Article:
Take back the day

Opinion, NakedLaw

What’s it like to be a woman in 2014 America?

You could ask some of my law firm’s clients, like the battered wife standing up to her abusive husband after years as his punching bag. Or the professional woman on the receiving end of explicit, hardcore pornographic emails from her boss. Or the young college student assaulted by a police officer. If you aren’t a feminist already, spend a day fighting my sexual harassment, discrimination or assault cases and become radicalized.

Not every woman is physically attacked or sexually harassed, of course, but all women, #YesAllWomen as the recent Twitter campaign showed, are at risk. That danger remains high, as a compelling new video brilliantly demonstrates.

Street harassment is the low-grade fever we are all expected to grin and bear, and is a constant reminder of the lurking potential of sexual violence. This week, a video by advocacy group Hollaback! showed a young woman walking calmly and silently through the streets of Manhattan, as a man a few paces in front of her concealed a video camera in his backpack.

The results will not surprise any woman who has the nerve to walk around alone for even a minute in America. Over one hundred incidents of catcalls, leering, instructions on her proper facial expressions and etiquette, and creepy dudes walking beside her for several minutes on end, apparently hoping to just wear her down, followed.

Not that it matters in the least, but the actress wore simple black jeans and a plain black t-shirt, and walked purposefully. Her attitude conveyed that she was serious and had someplace to go, and wasn’t the least bit interested in male attention.

She was harassed when she smiled, and harassed when she didn’t. Some men became hostile when she didn’t thank them for their unsolicited comments on her appearance. DANGER. Others demanded explanations for why she didn’t want to talk to them or give them her number, and grew surly. DANGER.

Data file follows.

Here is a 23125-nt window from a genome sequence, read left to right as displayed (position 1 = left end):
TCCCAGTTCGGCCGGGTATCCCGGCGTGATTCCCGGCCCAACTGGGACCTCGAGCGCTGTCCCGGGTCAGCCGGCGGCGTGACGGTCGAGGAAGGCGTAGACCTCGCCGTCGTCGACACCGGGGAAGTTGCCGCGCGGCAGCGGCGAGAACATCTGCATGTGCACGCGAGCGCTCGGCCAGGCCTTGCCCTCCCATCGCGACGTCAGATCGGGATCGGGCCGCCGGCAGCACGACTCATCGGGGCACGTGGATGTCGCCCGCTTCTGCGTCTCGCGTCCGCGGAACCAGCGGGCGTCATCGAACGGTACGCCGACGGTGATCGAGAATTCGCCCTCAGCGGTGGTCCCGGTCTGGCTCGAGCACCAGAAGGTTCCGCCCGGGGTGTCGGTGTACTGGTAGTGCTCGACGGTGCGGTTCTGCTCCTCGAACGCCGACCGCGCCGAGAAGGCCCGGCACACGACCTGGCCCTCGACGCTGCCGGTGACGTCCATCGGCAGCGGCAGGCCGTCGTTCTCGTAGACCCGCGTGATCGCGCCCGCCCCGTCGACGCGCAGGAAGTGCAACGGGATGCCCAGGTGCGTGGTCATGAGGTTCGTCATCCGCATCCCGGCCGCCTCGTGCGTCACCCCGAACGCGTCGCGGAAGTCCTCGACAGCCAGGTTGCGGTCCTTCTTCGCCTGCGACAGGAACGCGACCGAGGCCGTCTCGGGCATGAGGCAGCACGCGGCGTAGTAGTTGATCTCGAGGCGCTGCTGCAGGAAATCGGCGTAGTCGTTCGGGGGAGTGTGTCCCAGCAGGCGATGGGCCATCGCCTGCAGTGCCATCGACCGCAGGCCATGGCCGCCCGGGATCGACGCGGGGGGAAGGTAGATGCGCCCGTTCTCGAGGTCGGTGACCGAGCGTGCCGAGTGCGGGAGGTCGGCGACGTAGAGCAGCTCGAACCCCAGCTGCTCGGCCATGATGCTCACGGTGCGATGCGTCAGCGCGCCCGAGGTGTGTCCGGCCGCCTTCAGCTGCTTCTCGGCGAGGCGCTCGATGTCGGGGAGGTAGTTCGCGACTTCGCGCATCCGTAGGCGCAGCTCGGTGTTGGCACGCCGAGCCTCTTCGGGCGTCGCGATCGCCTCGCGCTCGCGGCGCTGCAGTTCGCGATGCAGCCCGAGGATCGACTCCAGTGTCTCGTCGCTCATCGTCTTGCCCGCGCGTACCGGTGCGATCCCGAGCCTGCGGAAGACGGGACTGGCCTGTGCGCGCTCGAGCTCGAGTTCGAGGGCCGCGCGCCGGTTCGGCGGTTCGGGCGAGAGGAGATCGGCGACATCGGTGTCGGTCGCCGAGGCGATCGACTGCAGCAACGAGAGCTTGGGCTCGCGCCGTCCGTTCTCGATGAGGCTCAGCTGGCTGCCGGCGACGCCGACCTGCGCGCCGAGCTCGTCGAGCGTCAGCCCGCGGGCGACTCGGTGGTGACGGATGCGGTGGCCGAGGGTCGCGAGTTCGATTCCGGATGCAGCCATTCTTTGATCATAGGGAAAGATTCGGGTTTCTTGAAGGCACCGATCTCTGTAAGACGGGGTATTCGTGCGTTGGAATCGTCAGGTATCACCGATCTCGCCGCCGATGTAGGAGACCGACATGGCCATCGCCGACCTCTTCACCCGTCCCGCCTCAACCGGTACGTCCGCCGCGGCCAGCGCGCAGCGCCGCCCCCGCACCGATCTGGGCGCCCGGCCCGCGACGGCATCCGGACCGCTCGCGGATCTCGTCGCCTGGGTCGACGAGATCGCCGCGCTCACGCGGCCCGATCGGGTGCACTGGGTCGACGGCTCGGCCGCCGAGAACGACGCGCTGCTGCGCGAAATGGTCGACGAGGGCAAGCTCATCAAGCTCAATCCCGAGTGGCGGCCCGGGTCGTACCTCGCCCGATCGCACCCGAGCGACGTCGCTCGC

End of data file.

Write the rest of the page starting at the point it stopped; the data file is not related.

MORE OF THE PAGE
The blatant disrespect for her simple right to walk around the city unmolested was both shocking (to see it encapsulated on video) and painfully ordinary, as every woman knows this is our reality, day in and day out. That “hey beautiful” can turn on a dime into male anger at being snubbed.

For decades, feminists have turned out for Take Back the Night marches, but offensive behavior can be just as bad during daylight hours, as this video shows.

For women, this is such a common life experience that most of us have formed strategies to be left alone. On city walks, I generally wear sunglasses and headphones, music blasting loud enough to drown out the harassment. Most of us learn as young teens to stare straight ahead and let the comments bounce off. We’re required to assess risk by pretending to ignore harassers while simultaneously trying to determine which men may be truly dangerous. We dress down. Or avoid certain neighborhoods and certain times of day, not that we’re ever really safe.

Street harassment is exhausting and misogynist and violates our civil rights. Men who insist on reducing us to body parts and potential sex partners vividly remind us of their male privilege and of the ever present possibility of sexual assault.

Gee, I wonder why she’s not smiling?

The views and opinions expressed here are those of the author and do not necessarily represent those of Avvo.

Related articles: